General Information/IS Organization

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In addition to being small, insertion sequences are genetically compact (Fig.18.1). They generally encode no functions other than those involved in their mobility, although individual members of several families which include additional genes are now being identified. IS-encoded functions include factors required in cis, in particular recombinationally active DNA sequences that define the ends of the element together with an enzyme, the transposase (Tpase), which recognises and processes these ends. The Tpase is generally encoded by a single, or perhaps two, open reading frames and consumes nearly the entire length of the element.

Fig.18.1. The general organization of IS ends. General organization of classical IS elements. The green box represents the IS element. Terminal inverted repeats (IRL and IRR) are shown in red. A single open reading frame (yellow) is shown within the IS. It stretches the entire length of the element and, although not always the case, is shown here to terminate within IRR. The indigenous Tpase promoter is located (by convention) in IRL. Transcription is from left to right. The arrows show that the protein acts on the ends of the element. The domain structure of the IRs is indicated by A (the region recognized by Tpase that is involved in cleavage) and B (the region to which Tpase binds in a sequence-specific way). XXX represents the short direct target repeat sequence that is duplicated during the insertion event.

Terminal inverted repeats

With several notable exceptions (the IS91, IS110 and IS200/605 families; TABLE Characteristics of IS families) the majority of ISs exhibit short terminal IR of between 10 and 40 bp. In those cases examined experimentally, the IRs can be divided into two functional domains (Fig.11.1). Domain “b” includes the two or three terminal base pairs (Fig.18.2), and is involved in the cleavages and strand transfer reactions leading to transposition of the element. Domain “a” is positioned within the IR and is involved in Tpase binding[1][2][3][4][5][6][7].

A similar organization has also been proposed for the transposon Tn3[8] and for the related γδ transposon[9]. The simple single terminal Tpase binding sites of ISs are to be contrasted with the multiple and asymmetric protein binding sites observed in the case of bacteriophage Mu[10] and transposons Tn7[11], and probably Tn552[12][13]. Multiple protein binding sites are also a characteristic of the complex En/Spm and Ac elements of maize (see [14][15] (Fig.18.3). It is worth noting that members of the IS21 family also carry multiple repeated sequences at both ends, which may also represent Tpase binding sites[16][17].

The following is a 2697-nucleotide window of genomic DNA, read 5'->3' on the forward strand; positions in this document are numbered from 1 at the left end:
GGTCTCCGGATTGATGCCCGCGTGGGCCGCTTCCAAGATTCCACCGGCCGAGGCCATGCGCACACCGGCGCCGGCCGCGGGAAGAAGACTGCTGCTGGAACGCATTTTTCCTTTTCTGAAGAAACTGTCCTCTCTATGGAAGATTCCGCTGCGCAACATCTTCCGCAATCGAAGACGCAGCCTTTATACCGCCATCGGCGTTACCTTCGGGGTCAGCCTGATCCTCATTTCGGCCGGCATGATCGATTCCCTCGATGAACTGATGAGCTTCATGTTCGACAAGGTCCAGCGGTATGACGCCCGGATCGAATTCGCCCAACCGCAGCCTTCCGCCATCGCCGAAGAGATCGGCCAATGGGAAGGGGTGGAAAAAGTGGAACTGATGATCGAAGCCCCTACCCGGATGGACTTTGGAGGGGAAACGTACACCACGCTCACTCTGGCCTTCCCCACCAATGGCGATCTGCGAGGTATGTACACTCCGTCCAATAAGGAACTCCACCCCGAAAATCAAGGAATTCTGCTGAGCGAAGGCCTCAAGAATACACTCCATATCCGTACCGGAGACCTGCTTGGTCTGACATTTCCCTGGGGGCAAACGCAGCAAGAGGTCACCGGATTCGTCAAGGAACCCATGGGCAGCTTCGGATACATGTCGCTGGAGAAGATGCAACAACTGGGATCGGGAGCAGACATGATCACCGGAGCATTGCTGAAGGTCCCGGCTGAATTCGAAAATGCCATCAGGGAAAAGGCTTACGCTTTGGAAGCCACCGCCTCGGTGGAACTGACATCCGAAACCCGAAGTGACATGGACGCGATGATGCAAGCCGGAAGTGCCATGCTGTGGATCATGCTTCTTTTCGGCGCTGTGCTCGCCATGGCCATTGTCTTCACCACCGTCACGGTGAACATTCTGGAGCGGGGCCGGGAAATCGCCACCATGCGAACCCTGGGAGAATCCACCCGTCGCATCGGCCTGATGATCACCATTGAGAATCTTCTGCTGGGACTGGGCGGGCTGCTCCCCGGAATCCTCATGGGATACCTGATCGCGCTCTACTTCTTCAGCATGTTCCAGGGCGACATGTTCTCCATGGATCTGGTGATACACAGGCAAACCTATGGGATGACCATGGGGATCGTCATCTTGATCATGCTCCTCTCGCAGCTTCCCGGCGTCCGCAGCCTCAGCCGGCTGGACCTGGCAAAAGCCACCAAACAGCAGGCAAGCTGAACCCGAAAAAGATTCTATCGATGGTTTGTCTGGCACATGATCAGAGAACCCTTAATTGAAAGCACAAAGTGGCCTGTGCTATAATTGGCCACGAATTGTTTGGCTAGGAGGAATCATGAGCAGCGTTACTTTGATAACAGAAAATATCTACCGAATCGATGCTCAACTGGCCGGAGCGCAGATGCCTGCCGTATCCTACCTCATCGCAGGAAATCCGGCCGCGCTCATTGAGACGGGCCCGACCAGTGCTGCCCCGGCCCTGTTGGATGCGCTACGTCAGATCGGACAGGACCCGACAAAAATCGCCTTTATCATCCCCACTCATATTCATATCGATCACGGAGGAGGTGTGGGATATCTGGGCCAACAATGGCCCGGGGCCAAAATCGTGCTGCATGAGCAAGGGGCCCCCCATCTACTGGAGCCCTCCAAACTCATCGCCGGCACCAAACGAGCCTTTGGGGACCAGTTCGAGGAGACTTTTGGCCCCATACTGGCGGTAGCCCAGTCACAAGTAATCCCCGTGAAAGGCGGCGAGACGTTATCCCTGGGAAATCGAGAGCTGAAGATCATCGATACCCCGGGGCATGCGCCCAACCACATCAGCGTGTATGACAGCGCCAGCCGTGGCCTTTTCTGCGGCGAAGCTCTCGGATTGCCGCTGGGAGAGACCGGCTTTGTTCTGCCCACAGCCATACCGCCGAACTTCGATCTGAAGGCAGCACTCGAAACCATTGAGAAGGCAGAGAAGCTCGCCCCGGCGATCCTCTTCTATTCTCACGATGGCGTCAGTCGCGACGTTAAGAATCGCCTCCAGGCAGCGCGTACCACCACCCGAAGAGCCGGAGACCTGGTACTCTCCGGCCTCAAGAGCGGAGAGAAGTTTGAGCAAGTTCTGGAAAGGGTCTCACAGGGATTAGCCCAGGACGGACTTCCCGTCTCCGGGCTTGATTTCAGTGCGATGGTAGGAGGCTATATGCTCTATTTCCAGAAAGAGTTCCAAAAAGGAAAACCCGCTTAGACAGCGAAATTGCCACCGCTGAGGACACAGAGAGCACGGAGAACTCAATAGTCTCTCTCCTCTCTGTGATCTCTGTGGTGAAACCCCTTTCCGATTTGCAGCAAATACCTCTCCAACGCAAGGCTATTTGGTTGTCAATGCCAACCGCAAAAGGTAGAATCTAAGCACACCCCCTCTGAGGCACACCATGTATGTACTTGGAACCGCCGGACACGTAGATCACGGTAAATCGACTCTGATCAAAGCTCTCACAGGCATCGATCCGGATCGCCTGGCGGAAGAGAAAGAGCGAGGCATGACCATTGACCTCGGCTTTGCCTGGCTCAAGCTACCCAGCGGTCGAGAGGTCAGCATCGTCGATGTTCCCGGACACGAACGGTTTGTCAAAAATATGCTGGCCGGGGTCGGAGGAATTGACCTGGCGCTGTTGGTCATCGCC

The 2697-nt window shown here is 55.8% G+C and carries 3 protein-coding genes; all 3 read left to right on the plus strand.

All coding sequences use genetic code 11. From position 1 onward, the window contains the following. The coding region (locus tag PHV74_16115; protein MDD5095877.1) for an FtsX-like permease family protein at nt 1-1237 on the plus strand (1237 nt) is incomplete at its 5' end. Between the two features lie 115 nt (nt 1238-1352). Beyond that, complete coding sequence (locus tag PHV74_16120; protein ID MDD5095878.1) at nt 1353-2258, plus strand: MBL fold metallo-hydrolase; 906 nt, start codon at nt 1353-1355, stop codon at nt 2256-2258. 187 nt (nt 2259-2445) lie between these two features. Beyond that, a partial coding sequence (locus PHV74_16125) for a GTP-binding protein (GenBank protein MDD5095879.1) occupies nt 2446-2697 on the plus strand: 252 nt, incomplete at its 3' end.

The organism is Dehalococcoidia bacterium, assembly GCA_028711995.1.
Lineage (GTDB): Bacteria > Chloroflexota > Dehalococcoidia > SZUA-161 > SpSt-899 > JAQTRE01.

By accommodating different binding patterns at each end, such an arrangement can provide a functional distinction between the ends, either in the assembly or in the activity of the synaptic complex. In addition, indigenous IS promoters are often located partially within the IR sequence upstream of the Tpase gene, by convention IRL. This arrangement may provide a mechanism for autoregulation of Tpase synthesis by Tpase binding. Binding sites for host specified proteins are also often found within or close to the terminal IRs and these proteins may play a role in modulating transposition activity or Tpase expression.

Fig.18.2. An early analysis of the domain Structure of IS ends. The DNA signals recognized for cleavage at each IS end are shown in red. Those required for transposase binding are shown in green. Often, the sequence of the region between these two domains is not conserved.

Fig.18.3. Most common Transposon Ends.

Domain structure of transposases

Fig.18.4. Domain organization of transposases of the DDE family. The relative positions of the potential ZF, HTH, LZ, and the ‘DDEK/R’ catalytic motif are indicated from left to right as light blue boxes. The figure illustrates the N-terminal and C-terminal extension of the different transposase examples. (a) Classical IS1 with frameshift. The position of the frameshift window which is used to generate InsAB is indicated. (b) IS1 without frameshift and the ISMhu11 group showing the deletion of the ZF, the C-terminal extension, and the increased spacing between the second (d) and (e) residues. (c) The IS1595 family showing the classical IS1595 group and the IS1016 group which does not carry the N-terminal ZF. (d) The IS3 family including members with and without the translational frameshift. (e) The closely related IS481 family which lack the N-terminal HTH domain and exhibit an additional C-terminal domain.

A general pattern for the functional organisation of Tpases appears to be emerging from the increasing number which have been analysed. Many can be divided into topologically distinct structural domains and, although several regions of the protein may contribute to a given function, the isolated domains themselves often exhibit a distinct function. The sequence-specific DNA binding activities of the proteins are generally located in the N-terminal region while the catalytic domain is often localised towards the C-terminal end: IS1[18][19]; IS30[20];Mu, (see [21][22]; Tn3[23][24]; IS50[25]; IS903[26]; IS911[27]; for a review see [28] (Fig.18.4). One functional interpretation of this arrangement for prokaryotic elements is that it may permit interaction of a nascent protein molecule with its target sequences on the IS thus coupling expression and activity. This notion is reinforced by the observation that the presence of the C-terminal region of the IS50, IS10 and IS911 Tpases appears to mask the DNA binding domain and reduce binding activity[29][30] possibly by masking the DNA binding domain. This arrangement might favor activity of the protein in cis, a property shared by several Tpases (see Activity in cis). Similar masking appears to occur with the IS1 (D. Zerbib and M. Chandler, unpublished) and the IS911[31][7] Tpases. In several cases these domains are assembled into a single protein from consecutive orfs by translational frameshifting (Programmed translational frameshifting). In the case of IS911, it has been demonstrated that transposase binding to the IS ends occurs as the protein is translated[32].